huckleberry finn n.
Skip this Video
Loading SlideShow in 5 Seconds..
Huckleberry Finn PowerPoint Presentation
Download Presentation
Huckleberry Finn

Huckleberry Finn

123 Vues Download Presentation
Télécharger la présentation

Huckleberry Finn

- - - - - - - - - - - - - - - - - - - - - - - - - - - E N D - - - - - - - - - - - - - - - - - - - - - - - - - - -
Presentation Transcript

  1. Huckleberry Finn Mark Twain (Samuel Clemens) 1835-1910

  2. Mark Twain (Samuel Clemens) 1835-1910

  3. "Persons attempting to find a motive in this narrative will be prosecuted; persons attempting to find a moral in it will be banished; persons attempting to find a plot in it will be shot." -Mark Twain, Introductory Note to Adventures of Huckleberry Finn

  4. “All modern American literature comes from one book written by Mark Twain called Huckleberry Finn…it’s the best book we’ve had…There was nothing before. There has been nothing so good since.” -Ernest Hemingway

  5. It deals with a series of adventures of a very low grade of morality; it is couched in the language of a rough dialect, and all through its pages there is a systemic use of bad grammar and an employment of rough, coarse, inelegant expressions. It is also very irreverent. . . . The whole book is of a class that is more profitable for the slums than it is for respectable people. -St. Louis Globe-Democrat, March 17, 1885

  6. The Brooklyn Public Library followed suit in 1905, removing it from the children's room because Huck was a liar who "not only itched, but scratched," was dirty, used terrible grammar, and "said 'sweat' when he should have said 'perspiration.'"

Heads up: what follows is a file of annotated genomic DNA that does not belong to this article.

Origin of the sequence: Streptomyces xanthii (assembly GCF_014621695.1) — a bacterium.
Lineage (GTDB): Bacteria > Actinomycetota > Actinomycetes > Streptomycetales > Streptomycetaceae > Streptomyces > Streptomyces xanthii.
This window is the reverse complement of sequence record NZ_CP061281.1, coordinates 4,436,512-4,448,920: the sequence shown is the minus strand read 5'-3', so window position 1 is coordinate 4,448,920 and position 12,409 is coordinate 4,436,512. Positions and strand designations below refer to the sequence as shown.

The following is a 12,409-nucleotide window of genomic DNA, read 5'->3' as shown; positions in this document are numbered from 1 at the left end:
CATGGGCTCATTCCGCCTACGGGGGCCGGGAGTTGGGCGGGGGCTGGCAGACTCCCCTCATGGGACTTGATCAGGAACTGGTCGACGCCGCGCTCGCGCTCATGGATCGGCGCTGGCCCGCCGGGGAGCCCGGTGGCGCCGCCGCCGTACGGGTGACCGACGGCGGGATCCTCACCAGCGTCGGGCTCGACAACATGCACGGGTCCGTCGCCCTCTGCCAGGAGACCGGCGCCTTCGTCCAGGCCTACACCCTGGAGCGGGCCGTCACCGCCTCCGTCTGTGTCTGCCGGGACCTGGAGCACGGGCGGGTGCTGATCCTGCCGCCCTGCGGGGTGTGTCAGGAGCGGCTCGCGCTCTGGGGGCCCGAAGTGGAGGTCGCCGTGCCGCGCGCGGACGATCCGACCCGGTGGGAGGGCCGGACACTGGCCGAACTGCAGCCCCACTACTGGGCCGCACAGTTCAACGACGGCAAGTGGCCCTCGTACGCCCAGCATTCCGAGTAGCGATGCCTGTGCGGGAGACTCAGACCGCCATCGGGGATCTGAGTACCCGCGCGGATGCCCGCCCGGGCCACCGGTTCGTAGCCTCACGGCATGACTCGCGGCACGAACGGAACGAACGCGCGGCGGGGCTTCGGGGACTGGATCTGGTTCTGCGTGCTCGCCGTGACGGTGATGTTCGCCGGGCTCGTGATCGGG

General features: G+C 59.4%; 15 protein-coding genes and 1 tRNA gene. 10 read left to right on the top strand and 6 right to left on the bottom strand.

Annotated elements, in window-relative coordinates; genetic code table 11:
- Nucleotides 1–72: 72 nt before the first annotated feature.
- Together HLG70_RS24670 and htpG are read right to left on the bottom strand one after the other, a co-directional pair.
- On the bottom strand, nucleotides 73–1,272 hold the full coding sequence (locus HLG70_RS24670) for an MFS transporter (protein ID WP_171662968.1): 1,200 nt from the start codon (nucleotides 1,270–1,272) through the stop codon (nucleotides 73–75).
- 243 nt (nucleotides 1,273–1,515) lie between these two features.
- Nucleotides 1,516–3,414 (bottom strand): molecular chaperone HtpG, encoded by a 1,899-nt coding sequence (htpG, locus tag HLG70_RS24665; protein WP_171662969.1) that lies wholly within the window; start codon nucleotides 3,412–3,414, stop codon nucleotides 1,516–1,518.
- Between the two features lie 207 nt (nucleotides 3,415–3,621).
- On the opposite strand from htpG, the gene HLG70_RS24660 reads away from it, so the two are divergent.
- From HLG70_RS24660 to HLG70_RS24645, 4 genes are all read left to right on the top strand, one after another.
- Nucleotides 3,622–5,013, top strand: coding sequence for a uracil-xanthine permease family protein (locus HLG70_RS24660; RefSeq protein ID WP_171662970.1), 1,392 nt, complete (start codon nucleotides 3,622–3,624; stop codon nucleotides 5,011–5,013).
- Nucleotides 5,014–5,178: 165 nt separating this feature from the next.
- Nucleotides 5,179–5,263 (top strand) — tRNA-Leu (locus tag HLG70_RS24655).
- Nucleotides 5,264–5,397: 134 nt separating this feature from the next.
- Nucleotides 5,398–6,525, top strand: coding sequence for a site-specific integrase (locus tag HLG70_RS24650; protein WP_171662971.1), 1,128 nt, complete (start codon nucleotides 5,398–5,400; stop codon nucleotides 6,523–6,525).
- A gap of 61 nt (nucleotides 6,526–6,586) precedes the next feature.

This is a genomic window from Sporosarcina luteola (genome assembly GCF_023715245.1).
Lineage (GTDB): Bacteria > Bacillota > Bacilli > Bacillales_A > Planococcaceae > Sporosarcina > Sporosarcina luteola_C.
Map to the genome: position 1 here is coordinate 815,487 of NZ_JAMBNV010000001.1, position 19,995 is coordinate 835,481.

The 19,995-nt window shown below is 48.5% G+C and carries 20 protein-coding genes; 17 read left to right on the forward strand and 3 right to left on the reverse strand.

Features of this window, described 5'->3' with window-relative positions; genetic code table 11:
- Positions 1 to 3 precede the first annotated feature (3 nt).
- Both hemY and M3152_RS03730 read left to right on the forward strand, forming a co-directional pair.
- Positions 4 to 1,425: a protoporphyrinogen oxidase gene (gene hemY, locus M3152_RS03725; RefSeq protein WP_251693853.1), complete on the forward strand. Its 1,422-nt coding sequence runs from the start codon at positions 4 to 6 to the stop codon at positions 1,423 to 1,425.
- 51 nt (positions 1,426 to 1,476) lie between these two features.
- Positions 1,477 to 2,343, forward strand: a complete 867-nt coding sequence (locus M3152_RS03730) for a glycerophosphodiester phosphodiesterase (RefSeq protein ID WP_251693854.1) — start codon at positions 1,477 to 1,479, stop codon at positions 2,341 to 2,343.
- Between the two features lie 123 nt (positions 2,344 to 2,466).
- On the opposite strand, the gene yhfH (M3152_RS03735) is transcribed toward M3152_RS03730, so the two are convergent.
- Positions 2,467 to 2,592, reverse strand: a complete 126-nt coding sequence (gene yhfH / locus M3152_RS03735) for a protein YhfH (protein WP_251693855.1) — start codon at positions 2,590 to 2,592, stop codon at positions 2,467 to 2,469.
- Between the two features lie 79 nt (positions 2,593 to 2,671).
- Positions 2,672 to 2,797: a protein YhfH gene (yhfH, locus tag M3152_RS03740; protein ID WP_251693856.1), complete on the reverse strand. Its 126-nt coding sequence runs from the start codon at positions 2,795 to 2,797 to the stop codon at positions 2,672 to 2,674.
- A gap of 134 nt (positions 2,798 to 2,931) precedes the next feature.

7. Over the years the novel has been declared "unfit for children" on a number of counts, but the indictment that has proven most persistent began in 1957, when the NAACP charged that Huck Finn contained "racial slurs" and "belittling racial designations."

  8. Since then, the book has been called "racist" for both the pervasive use of the word "nigger" and a portrayal of blacks that some people consider stereotypical and demeaning.

  9. Although state NAACP organizations have supported various protests against the book, the NAACP national headquarters' current position paper states: You don't ban Mark Twain-you explain Mark Twain! To study an idea is not necessarily to endorse the idea. Mark Twain's satirical novel, Huckleberry Finn, accurately portrays a time in history-the nineteenth century-and one of its evils, slavery.

  10. “I have finished the story & didn’t take the chap [Tom] beyond boyhood. I believe it would be fatal to do it in any shape but autobiographically... By & by I shall take a boy of twelve & run him on through life (in the first person) but not Tom Sawyer—he would not be a good character for it.”

  11. Chap. 1 introduces the major themes of the novel: a. the individual versus society b. the illusions of conventional religion c. the significance of money and property d. the ideals of chivalry and of Southern life e. the power of superstition and of ideas about death f. Huck’s “search” for a family g. Huck’s moral development

  12. Four Distinct Sections • Section I (Chapters I–XVI) ends with the raft passing Cairo in the fog. • In section 2 (Chapters XVII–XVIII) Huck and Jim leave the river. • In the third section (Chapters XIX–XXX) Huck and Jim return to the river, drifting south under the domination of the Duke and the Dauphin. • The fourth section (Chapters XXXI–XLIII) culminates with the incidents at the Phelps’ farm.